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A total of 420 of Elon Musk’s Starlink satellites are now in low Earth orbit, promising new internet-from-space services, but leaving many astronomers aghast.
Cast your eyes up to the night sky in these pollution-free times here in Europe and you may very well see a train of satellites cruising across the stars.
They are visible without any special equipment, a distinct succession of lights against the blackness. These objects are the beginnings of the Starlink constellation, a privately-owned venture from Elon Musk’s SpaceX company promising to offer high-quality internet connections from space.
The latest launch, on 22nd April, saw 60 satellites placed into orbit by a Falcon 9 rocket, bringing the total aloft to 420, enough to start the roll-out of basic services. It’s not entirely clear how many Starlink satellites will be launched, although it could rise to above 12,000 – enough for astronomers to see red.
German amateur astrophotographer Marcel Nowaczyk told Euronews: “From my point of view it is frustrating when you have to delete 25 per cent of your pictures during an imaging session. I’m a bit afraid of our future view of the night sky when there are 10,000 of them in orbit.”
Long-exposure photographs are the bread and butter of astrophotographers, and Starlink tends to leave large white lines right across their pictures. Some are enjoying the spectacle, others are not.
Professor Mark McCaughrean, senior advisor for science and exploration at the European Space Agency (ESA) told Euronews: “I have to admit that personally, they make me nauseous. They just keep coming for many minutes, endlessly crossing the sky, drawing the eye’s attention, and occasionally flaring brighter than every star in the sky to boot.”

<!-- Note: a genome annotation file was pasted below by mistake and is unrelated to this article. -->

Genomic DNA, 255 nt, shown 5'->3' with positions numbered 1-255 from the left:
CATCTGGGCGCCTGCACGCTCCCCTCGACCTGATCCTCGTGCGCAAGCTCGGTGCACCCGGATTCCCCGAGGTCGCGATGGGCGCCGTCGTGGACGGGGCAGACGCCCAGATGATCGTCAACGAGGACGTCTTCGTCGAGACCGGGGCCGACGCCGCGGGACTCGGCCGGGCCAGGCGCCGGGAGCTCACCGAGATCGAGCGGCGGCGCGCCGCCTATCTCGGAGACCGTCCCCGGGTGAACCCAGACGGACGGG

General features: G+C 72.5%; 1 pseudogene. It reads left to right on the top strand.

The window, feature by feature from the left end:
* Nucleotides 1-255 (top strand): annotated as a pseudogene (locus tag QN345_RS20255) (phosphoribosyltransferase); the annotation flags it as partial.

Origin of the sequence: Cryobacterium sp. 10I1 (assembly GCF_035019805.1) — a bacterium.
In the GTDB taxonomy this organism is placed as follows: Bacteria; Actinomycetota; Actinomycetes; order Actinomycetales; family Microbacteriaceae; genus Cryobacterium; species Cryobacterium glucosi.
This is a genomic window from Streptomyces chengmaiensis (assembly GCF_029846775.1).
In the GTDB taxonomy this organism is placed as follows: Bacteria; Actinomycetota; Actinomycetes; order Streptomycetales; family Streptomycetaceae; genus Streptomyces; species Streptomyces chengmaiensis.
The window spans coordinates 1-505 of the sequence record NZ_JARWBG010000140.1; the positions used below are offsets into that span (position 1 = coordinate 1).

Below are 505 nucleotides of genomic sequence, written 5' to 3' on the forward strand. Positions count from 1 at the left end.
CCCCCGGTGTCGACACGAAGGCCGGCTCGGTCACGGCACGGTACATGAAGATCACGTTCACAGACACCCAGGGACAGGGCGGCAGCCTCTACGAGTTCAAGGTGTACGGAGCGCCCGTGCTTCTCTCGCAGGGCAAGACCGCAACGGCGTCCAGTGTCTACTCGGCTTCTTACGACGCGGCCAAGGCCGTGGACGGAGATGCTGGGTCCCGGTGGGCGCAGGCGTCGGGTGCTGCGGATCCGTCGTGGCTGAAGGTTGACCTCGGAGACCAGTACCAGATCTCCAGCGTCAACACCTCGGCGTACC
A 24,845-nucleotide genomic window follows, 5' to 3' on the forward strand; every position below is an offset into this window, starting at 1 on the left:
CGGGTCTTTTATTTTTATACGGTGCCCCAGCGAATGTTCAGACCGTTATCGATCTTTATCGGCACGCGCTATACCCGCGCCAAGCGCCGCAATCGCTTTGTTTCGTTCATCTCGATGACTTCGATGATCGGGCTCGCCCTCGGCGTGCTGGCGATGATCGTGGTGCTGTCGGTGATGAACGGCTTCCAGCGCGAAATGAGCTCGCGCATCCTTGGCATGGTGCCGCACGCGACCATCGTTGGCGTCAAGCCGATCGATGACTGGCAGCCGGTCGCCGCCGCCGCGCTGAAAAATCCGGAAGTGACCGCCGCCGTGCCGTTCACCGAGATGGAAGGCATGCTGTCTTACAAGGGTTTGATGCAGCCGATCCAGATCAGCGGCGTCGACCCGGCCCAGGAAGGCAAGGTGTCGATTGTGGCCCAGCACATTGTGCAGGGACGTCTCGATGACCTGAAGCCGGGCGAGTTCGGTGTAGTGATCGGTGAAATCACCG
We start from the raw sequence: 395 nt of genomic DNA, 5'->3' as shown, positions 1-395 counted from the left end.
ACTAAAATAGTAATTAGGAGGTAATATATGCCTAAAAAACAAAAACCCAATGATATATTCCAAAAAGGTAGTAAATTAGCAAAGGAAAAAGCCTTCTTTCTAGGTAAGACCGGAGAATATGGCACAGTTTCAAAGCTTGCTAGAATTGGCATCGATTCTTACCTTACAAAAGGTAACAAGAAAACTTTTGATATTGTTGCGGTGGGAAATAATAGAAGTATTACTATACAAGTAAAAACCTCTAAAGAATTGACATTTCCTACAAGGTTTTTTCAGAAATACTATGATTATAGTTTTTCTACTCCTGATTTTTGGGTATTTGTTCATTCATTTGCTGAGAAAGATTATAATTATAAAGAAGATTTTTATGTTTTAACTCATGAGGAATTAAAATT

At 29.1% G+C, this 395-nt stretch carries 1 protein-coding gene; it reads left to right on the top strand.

Starlink needs so many satellites because the system hands over connectivity between the spacecraft as they fly overhead, meaning faster speeds for customers on the ground.
The first phase will see around 1,600 satellites flying at 550 kilometres in altitude. Compare that to the geostationary satellites delivering television signals to Earth from a point 36,000 kilometres away.
SpaceX is aware of the astronomers’ concerns and says it’s addressing them with anti-reflective surfaces on newer satellites – in short, it will paint them black – and what’s described as a “sunshade” to reduce the reflection from satellites in the future.
Astronomer Jonathan McDowell from the Centre for Astrophysics (Harvard & Smithsonian) told Euronews he was “concerned about the potential that large numbers of bright satellites could both ruin professional observations and affect the look of the night sky”.
However he said he was “encouraged by the measures that SpaceX are now taking to reduce that impact – they have clearly been listening to our concerns”.
Longer-term the reflectivity issue that now makes Starlink so easy to spot may be partially overcome, but experts are still concerned about the risk of collision posed by a massive privately-run constellation in such a crowded orbital zone.
The “final frontier” of space has historically been a bit of a free-for-all, and after more than 60 years of launches the orbital pathways close to our planet are crowded with millions of small fragments of spacecraft, travelling out of control.
Dutch space debris expert Dr Marco Langbroek messaged to say that he is concerned about space safety as future Starlink launches loom.
“The sight of those passing in file over a ~20-minute timespan, 5-8 of them visible at the same time, almost looks like Science Fiction: the Mothership unloading the invasion fleet,” he joked.